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Thematic Time Period -- Indian Territory, 1820 - 1854 (Remove)
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Business and Industry -- Occupations/Professions (Remove)
Page 1 of 3, showing 10 records out of 21 total, starting on record 1, ending on 10

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Title | Creator | Date Made Visible | None

Johnston Lykins

Johnston Lykins was a well-known missionary, physician, and translator who worked with the Pottawatomi and Shawnee Indians who had moved to Indian Territory (present-day Kansas) after the passage of the Indian Removal Act in 1830. In 1831, after serving as a missionary to the Indian tribes in Indiana and Michigan, Lykins and his first wife Delilah (McCoy) Lykins moved to Indian Territory. Lykins and his father-in-law, Isaac McCoy, established the Shawnee Indian Baptist Mission in present-day Johnson County, Kansas. In addition to his responsibilities as a physician, Lykins worked as a translator and developed a system of Indian orthography that allowed the Shawnee people to read and write in their native language. He edited and published the first paper printed in Shawnee, called the Sinwiowe Kesibwi (Shawnee Sun). In the spring of 1843, Lykins founded a mission among the Pottawatomi near what is today Topeka. Due, perhaps, to inter-denominational conflicts and other problems with the mission, Lykins left the Pottawatomi mission and moved to Kansas City, Missouri. He served as the second mayor of Kansas City in 1854, and he remained in residence there until his death in 1876.

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Jotham Meeker to Rev. Lucius Bolles

Meeker, Jotham, 1804-1855

This fascinating letter by Baptist missionary Jotham Meeker describes recent Ottawa converts to Christianity and the Ottawa chief Ottowukkee?s passionate stand against further missionary efforts. Apparently, just as Ottowukkee was about to drive the missionaries out of the area, he was struck by a sudden illness. According to Meeker, many of the Ottawa believed his sickness was a sign of God?s judgment. Also, Meeker discusses David Green, a native convert who has joined Meeker as a missionary at the Ottawa Mission (near present-day Ottawa, Kansas). The recipient of this letter, Reverend Lucius Bolles, was Meeker?s contact on the Baptist Board of Foreign Missions.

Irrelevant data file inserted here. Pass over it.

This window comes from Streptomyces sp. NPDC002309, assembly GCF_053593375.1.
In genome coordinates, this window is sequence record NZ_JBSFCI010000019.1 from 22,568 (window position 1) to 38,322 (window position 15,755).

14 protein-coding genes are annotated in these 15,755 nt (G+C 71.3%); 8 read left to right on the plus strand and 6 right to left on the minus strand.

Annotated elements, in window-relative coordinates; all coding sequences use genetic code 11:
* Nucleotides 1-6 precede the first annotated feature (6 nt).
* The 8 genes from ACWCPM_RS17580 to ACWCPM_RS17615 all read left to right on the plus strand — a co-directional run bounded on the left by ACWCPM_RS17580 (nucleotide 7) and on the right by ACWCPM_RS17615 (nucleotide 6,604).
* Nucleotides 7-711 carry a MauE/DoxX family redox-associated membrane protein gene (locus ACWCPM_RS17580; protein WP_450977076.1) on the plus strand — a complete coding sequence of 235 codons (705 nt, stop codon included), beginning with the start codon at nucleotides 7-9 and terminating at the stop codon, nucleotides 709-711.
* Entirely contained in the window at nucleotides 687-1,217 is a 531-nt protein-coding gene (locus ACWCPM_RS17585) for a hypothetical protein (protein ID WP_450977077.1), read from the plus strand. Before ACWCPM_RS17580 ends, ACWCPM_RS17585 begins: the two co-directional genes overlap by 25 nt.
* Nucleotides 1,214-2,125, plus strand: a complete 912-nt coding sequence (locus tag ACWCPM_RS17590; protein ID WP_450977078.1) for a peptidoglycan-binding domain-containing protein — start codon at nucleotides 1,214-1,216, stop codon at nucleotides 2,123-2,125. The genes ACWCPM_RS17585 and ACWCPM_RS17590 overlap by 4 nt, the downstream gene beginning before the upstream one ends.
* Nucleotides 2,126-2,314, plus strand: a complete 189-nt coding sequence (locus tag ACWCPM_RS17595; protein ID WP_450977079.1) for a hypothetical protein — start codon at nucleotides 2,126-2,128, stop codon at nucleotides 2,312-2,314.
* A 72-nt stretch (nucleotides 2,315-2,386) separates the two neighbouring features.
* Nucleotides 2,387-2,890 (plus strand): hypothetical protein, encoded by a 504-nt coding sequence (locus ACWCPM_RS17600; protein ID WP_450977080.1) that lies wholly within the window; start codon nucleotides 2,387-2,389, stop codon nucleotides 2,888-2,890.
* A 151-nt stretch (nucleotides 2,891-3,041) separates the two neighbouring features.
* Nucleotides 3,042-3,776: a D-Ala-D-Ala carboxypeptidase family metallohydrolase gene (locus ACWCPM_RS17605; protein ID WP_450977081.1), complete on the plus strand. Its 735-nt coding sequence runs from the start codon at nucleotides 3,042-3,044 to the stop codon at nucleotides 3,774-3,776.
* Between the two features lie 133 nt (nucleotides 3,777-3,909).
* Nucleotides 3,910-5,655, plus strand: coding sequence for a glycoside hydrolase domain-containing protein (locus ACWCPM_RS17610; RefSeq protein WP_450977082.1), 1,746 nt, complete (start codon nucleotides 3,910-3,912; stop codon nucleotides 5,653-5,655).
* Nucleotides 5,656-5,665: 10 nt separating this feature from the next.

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Jotham Meeker journals

Meeker, Jotham, 1804-1855

The journals of Jotham Meeker, in three volumes, describe his daily activities as an Indian missionary, printer, and minister in Michigan and Kansas territories. In 1825 Meeker served as a teacher and preacher among the Pottawatomis, the Ottawas, and later the Chippewas in Michigan. The Board of Baptist Missions sent Meeker to Indian Territory in 1833 in an area that would later become Kansas. Due in part to the Indian Removal Act of 1830, the U.S. government was relocating many Eastern tribes west of the Mississippi River. Meeker was assigned to the Shawnee tribe as a printer-missionary. By February 1834 he had set up his printing press at the Shawnee Baptist Mission in present Johnson County, Kansas. In May 1837 Meeker began his own mission among the Ottawas near present Ottawa, Kansas. Meeker died at the Ottawa mission in January 1855. A full transcription (PDF) is available below under "External Links." Images of the original journals are followed by images of the typescript copies. Funding to digitize these journals was donated by Dr. A. Allan Schmid.

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Jotham Meeker to Rev. Lucius Bolles

Meeker, Jotham, 1804-1855

In this letter, Jotham Meeker, a missionary to the Ottawa Indians, provided a description of his work teaching the Ottawa how to read and write in their own language. According to Meeker, the Ottawa were eager for their children to learn English as well. Meeker's mission was located near present-day Ottawa, Kansas. Reverend Lucius Bolles, the recipient of this letter, was Meeker?s contact at the Baptist Board of Foreign Missions.